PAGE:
Flashcards in Bone and Joint Infections Deck (40)
Infection of the bone
3 mechanisms of how bone infection may be brought about
Haematogenous- bacteria in the blood seed bone
Contiguous focus-spread from adjacent area of infection
Direct incoculation-trauma or surgery
Stage 1 of osteomyelitis and likely cause
Medullary-necrosis of medullary contents- haematogenous
Stage 2 of osteomyelitis
Superficial-necrosis limited to exposed surfaces
Cause of stage 2 superficial osteomyelitis
Contiguous- Diabetic foot ulcer, pressure sores
Complications of stage 3
Necrosis- no blood supply- can't treat with antibiotics. Surgery required to cure
Stage 3 osteomyelitis
Localised- full thickness cortical sequestation, stable before and after debridement
Stage 4 osteomyelitis
Diffuse- extensive, unstable bone
describe the pain with osteomyelitis
localised pain, not relieved with resting and progressive
Clinical presentation of osteomyelitis
Soft tissue swelling
Reduced movement of affected limb
Systemic upset uncommon (fever, chills, night sweats)
Most common causative organism of osteomyelitis (60%)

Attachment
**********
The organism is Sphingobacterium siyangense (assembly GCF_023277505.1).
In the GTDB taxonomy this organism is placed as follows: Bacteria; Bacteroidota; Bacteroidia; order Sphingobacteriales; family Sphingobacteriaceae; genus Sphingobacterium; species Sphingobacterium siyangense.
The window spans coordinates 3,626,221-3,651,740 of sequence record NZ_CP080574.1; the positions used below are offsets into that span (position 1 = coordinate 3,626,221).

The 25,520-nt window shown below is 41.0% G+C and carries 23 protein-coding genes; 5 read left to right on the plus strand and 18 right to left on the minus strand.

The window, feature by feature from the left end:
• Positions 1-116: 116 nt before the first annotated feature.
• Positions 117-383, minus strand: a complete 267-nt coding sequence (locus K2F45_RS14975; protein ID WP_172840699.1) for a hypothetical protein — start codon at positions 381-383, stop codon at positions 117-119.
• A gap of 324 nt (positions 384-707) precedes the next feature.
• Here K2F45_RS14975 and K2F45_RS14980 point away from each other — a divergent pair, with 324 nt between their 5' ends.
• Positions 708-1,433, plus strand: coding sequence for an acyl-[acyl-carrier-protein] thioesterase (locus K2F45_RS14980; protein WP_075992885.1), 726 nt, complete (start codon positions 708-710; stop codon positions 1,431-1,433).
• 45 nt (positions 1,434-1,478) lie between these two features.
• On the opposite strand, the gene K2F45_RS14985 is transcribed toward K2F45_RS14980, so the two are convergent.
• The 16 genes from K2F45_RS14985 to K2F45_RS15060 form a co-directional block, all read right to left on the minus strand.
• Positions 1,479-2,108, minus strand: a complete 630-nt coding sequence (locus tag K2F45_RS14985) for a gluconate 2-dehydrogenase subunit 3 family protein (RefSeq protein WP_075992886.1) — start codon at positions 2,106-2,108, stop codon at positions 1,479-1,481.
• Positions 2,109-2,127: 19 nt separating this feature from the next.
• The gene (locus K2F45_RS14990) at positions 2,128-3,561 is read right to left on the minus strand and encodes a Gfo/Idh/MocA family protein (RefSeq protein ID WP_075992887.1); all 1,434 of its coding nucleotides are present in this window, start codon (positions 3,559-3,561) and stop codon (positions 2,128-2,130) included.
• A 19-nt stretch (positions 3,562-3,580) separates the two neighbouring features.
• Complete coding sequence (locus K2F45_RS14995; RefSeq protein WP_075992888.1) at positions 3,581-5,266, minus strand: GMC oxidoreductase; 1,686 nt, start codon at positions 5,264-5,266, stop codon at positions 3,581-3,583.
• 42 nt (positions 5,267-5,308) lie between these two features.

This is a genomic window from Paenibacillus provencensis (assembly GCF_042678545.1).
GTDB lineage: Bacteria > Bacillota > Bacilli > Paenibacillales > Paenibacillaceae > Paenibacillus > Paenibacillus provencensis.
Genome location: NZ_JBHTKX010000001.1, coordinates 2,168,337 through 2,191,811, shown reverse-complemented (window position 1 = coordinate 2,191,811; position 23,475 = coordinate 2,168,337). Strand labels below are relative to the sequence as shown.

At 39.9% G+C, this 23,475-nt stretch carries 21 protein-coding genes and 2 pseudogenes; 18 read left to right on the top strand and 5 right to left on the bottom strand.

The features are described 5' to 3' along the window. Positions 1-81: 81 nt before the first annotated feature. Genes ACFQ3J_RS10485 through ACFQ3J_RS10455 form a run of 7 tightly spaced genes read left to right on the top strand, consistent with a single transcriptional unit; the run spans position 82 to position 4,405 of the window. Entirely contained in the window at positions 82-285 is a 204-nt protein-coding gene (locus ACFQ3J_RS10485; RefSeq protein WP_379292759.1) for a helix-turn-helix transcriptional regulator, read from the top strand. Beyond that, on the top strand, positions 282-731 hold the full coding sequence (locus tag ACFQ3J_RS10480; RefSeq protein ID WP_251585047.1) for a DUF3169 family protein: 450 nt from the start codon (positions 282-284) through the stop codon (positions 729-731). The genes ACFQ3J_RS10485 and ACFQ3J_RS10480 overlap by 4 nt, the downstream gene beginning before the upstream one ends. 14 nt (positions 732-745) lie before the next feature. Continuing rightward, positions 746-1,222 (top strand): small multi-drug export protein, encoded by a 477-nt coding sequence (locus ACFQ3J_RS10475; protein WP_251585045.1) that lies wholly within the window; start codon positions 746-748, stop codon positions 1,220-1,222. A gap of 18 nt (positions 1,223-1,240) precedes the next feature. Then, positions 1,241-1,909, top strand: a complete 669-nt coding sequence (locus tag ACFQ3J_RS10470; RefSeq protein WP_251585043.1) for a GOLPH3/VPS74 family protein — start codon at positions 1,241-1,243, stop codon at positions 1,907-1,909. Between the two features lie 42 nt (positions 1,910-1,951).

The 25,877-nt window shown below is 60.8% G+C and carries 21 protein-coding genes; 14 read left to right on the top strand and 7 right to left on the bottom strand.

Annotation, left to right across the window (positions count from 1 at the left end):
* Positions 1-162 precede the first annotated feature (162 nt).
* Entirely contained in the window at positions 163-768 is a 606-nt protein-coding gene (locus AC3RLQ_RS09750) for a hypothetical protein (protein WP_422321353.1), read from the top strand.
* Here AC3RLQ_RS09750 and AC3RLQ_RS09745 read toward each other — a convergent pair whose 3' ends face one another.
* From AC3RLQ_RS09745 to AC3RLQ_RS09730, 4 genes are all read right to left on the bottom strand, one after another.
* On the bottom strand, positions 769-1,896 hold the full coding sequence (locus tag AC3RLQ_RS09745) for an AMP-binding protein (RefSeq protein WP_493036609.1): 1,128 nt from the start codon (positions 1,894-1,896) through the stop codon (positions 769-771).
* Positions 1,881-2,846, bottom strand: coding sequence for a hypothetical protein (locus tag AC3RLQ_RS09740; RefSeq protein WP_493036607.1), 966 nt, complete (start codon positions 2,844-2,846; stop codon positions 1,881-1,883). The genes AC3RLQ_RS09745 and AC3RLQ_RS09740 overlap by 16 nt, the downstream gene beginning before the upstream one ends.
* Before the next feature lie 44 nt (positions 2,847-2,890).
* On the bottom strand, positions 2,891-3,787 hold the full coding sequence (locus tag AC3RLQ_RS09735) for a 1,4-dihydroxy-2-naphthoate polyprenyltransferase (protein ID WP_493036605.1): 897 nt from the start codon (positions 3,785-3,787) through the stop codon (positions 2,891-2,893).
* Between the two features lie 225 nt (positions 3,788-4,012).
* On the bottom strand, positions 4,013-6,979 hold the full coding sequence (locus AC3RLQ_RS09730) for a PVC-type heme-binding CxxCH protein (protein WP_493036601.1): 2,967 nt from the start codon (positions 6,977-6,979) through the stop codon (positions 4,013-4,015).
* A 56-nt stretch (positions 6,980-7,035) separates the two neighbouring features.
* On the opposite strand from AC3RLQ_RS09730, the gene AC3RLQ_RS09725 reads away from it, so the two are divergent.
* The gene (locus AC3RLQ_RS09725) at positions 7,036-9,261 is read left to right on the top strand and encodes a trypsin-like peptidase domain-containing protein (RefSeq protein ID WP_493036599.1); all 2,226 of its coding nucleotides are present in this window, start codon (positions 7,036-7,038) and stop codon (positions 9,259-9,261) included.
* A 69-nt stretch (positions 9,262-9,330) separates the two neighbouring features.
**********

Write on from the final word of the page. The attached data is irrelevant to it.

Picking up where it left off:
6 main causative organisms of osteomyelitis
Gram -ve bacilli
Gold standard diagnostic procedure for osteomyelitis
Cultures and histology of bone biopsy/needle aspirate
Name 4 diagnostic tests for osteomyelitis
When would you give empirical antimicrobial therapy in osteomyelitis?
When signs of sepsis
Which 5 antibiotics have acceptable penetrance in bone?
What is the treatment of choice for Staph A. osteomyelitis
How are antibiotics usually administered in osteomyelitis?
Inflammatory reaction in joint space (arthritis) caused by infection, resulting from direct invasion of the joint
2 classifications of septic arthritis
Native (natural) joint infection
Prosthetic (artificial) joint infection
2 ways in which organisms enter the joint in native joint infection
Haematogenous or trauma
How does synovial tissue facilitate 'seeding'?
Highly vascular and lacks a basement membrane
Predisposing factors for native joint infection
Prognosis for native joint infection
Not fatal but severe lack of function if not treated
How do organisms enter the joint in prosthetic joint infections?
During surgery or following wound infection after surgery
Why are prosthetic joints susceptible to infection?
Cement provides a surface for bacterial attachment
How does infection affect the joint in prosthetic infection?
Polymorph infiltration results in tissue damage instability of the prosthesis
How does infection affect the joint in native infection?
Cartilage erosion causes joint space narrowing/impaired function
Predisposing factors to prosthetic joint infection
Prior surgery at site
Poor nutritional status